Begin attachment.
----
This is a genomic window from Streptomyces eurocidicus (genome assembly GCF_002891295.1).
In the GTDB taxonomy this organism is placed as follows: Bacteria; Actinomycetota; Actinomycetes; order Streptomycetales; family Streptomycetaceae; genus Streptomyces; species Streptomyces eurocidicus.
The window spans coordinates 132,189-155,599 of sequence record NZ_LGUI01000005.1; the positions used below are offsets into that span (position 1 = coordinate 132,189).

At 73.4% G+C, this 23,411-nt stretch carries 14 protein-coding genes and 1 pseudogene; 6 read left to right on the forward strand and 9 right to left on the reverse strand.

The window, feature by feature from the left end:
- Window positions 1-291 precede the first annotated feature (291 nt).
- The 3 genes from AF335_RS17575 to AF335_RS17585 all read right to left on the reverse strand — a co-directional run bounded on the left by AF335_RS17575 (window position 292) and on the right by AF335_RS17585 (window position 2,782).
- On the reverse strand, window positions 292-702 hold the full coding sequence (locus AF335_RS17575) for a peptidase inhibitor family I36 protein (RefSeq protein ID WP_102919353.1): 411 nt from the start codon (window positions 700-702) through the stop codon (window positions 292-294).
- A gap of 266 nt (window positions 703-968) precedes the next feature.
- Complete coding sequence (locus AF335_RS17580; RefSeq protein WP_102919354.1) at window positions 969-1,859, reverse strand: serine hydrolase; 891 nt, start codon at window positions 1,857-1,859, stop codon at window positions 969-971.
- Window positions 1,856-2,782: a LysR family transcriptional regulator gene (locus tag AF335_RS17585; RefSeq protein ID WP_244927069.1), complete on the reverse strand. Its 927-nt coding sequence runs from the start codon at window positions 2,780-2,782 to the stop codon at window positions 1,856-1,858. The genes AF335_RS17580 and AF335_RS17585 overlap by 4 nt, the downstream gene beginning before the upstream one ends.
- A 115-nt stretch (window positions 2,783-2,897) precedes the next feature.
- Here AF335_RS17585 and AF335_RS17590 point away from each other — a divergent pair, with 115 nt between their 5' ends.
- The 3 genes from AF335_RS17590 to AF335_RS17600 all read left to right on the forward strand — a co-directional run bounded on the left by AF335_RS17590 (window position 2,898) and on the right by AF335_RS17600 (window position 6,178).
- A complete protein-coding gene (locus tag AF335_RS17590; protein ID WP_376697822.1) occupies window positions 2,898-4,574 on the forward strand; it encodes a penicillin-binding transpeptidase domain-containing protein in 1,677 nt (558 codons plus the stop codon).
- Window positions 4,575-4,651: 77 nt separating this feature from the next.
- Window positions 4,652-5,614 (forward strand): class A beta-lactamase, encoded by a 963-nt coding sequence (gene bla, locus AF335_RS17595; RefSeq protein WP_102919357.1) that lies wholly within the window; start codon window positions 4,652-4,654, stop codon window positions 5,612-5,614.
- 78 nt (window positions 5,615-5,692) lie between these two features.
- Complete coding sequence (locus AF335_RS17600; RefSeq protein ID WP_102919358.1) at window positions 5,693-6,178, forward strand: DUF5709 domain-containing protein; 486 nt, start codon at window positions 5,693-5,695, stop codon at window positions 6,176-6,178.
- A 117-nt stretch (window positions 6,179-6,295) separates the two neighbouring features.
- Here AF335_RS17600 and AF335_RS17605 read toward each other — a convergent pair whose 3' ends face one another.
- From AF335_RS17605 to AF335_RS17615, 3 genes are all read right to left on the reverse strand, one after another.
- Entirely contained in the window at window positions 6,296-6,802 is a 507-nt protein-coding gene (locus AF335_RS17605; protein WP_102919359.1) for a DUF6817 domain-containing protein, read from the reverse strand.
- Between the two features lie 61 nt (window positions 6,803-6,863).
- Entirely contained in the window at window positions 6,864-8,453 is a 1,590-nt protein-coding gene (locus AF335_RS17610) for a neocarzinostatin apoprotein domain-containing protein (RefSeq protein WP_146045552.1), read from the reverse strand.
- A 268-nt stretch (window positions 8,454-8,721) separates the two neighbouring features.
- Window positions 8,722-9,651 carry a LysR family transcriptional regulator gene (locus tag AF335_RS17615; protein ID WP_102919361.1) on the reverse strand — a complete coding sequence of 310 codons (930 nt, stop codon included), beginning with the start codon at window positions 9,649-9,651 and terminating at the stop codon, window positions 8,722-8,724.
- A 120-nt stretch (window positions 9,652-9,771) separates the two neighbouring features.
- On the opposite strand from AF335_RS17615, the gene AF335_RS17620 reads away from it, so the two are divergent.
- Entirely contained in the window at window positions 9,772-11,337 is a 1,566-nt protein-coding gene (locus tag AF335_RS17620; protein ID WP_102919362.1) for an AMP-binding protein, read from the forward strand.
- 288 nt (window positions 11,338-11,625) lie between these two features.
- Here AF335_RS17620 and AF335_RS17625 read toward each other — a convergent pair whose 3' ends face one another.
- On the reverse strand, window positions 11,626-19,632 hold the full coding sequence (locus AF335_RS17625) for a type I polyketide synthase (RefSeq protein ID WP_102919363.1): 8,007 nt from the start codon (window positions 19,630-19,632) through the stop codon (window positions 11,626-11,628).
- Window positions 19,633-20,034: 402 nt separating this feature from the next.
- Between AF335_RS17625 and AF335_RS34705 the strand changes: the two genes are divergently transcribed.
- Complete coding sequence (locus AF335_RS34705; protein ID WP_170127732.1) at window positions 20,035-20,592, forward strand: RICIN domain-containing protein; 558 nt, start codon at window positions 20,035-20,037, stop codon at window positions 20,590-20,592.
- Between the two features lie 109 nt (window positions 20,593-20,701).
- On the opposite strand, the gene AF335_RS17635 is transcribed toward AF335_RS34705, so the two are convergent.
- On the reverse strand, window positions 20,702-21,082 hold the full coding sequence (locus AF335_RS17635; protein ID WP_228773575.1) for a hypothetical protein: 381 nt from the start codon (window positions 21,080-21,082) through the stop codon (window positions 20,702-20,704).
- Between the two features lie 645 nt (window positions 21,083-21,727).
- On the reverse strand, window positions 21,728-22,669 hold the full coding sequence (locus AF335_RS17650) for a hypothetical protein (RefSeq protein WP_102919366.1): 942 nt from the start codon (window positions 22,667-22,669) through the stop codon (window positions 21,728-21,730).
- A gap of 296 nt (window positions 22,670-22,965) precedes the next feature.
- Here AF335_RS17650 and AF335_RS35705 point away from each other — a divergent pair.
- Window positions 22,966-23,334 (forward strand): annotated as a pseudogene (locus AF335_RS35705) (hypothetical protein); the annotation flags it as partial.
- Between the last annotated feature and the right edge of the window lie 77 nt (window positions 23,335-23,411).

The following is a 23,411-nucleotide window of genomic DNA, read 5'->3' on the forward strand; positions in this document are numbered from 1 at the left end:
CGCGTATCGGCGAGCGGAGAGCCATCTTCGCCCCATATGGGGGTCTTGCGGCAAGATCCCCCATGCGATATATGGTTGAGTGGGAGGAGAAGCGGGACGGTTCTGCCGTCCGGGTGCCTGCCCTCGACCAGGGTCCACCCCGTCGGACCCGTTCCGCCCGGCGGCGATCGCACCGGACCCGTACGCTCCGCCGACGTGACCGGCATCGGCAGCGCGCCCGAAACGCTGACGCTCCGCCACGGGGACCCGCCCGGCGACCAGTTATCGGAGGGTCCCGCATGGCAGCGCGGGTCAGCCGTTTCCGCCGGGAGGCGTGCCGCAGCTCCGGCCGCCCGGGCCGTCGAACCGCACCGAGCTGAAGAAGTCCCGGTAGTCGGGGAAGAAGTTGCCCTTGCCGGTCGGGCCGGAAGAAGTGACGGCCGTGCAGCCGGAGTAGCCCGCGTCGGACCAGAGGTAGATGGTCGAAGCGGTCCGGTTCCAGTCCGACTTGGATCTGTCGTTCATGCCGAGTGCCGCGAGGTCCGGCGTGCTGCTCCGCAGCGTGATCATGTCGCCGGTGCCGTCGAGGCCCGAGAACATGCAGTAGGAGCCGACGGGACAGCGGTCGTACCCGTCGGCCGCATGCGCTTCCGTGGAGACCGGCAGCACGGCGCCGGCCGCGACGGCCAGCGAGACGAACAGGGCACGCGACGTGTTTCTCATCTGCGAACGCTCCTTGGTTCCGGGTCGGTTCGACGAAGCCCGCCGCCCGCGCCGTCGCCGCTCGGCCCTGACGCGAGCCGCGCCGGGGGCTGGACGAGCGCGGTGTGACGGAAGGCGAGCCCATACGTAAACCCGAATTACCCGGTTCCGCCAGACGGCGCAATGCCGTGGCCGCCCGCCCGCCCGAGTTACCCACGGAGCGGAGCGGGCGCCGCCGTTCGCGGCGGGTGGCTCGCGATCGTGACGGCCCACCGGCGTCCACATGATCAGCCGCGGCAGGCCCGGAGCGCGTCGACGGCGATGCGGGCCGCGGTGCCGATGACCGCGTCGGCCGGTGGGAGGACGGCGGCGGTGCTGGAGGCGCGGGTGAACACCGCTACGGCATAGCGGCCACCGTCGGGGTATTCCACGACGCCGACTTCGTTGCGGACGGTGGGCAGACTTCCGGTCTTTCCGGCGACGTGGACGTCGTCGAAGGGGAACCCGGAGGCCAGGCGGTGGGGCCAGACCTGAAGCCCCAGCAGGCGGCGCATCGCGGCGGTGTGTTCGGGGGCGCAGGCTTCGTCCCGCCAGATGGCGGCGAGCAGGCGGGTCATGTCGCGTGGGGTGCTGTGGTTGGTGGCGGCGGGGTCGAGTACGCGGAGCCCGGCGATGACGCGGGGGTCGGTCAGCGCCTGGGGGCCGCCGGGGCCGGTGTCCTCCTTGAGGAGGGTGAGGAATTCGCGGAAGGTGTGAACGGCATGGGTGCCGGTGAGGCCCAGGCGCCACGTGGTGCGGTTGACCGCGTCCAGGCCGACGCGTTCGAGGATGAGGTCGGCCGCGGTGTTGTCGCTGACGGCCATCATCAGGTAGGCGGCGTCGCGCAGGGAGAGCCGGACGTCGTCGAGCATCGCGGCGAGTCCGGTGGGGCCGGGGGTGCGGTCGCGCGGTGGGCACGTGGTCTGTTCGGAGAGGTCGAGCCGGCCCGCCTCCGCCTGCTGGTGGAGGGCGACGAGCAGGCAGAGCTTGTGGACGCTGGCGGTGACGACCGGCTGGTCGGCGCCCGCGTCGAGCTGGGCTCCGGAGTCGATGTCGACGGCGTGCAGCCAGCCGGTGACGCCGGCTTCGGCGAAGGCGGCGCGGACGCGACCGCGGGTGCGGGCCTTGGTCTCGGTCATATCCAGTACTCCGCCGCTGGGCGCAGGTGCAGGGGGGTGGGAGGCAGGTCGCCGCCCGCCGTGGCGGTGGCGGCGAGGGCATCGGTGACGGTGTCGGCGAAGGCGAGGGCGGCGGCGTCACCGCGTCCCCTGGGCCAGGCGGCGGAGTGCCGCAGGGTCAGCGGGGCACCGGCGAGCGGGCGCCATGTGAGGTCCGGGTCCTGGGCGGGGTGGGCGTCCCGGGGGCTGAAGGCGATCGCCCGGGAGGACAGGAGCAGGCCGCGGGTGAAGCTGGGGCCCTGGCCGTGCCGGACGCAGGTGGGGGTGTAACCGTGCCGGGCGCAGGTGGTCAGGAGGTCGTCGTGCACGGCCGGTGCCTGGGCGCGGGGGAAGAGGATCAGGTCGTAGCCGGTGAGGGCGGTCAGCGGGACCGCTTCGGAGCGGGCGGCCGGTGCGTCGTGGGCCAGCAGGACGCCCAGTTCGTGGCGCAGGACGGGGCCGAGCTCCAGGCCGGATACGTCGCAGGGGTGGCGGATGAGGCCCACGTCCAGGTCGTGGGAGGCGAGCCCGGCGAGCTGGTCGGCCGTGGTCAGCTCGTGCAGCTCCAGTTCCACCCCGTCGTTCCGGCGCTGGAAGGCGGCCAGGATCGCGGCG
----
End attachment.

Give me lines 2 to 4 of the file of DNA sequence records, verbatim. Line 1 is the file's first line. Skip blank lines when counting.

In the GTDB taxonomy this organism is placed as follows: Bacteria; Actinomycetota; Actinomycetes; order Streptomycetales; family Streptomycetaceae; genus Streptomyces; species Streptomyces eurocidicus.
The window spans coordinates 132,189-155,599 of sequence record NZ_LGUI01000005.1; the positions used below are offsets into that span (position 1 = coordinate 132,189).

At 73.4% G+C, this 23,411-nt stretch carries 14 protein-coding genes and 1 pseudogene; 6 read left to right on the forward strand and 9 right to left on the reverse strand.